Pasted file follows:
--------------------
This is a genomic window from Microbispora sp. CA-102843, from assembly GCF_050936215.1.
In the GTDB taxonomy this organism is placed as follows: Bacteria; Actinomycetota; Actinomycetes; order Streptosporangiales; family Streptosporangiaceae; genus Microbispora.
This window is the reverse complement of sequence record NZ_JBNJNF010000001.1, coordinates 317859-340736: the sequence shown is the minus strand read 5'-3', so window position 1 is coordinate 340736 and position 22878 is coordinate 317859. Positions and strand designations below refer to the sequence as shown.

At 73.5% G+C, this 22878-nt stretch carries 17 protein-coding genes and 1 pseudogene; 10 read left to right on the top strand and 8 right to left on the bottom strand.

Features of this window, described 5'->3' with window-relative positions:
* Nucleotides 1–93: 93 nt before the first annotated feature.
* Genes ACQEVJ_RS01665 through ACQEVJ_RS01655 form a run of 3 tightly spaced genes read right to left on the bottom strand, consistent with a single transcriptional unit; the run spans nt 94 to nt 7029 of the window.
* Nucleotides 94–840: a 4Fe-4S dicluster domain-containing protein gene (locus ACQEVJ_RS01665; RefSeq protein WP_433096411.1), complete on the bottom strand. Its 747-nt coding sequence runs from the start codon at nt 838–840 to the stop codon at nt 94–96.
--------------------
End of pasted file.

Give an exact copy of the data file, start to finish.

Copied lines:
This is a genomic window from Microbispora sp. CA-102843, from assembly GCF_050936215.1.
In the GTDB taxonomy this organism is placed as follows: Bacteria; Actinomycetota; Actinomycetes; order Streptosporangiales; family Streptosporangiaceae; genus Microbispora.
This window is the reverse complement of sequence record NZ_JBNJNF010000001.1, coordinates 317859-340736: the sequence shown is the minus strand read 5'-3', so window position 1 is coordinate 340736 and position 22878 is coordinate 317859. Positions and strand designations below refer to the sequence as shown.

At 73.5% G+C, this 22878-nt stretch carries 17 protein-coding genes and 1 pseudogene; 10 read left to right on the top strand and 8 right to left on the bottom strand.

Features of this window, described 5'->3' with window-relative positions:
* Nucleotides 1–93: 93 nt before the first annotated feature.
* Genes ACQEVJ_RS01665 through ACQEVJ_RS01655 form a run of 3 tightly spaced genes read right to left on the bottom strand, consistent with a single transcriptional unit; the run spans nt 94 to nt 7029 of the window.
* Nucleotides 94–840: a 4Fe-4S dicluster domain-containing protein gene (locus ACQEVJ_RS01665; RefSeq protein WP_433096411.1), complete on the bottom strand. Its 747-nt coding sequence runs from the start codon at nt 838–840 to the stop codon at nt 94–96.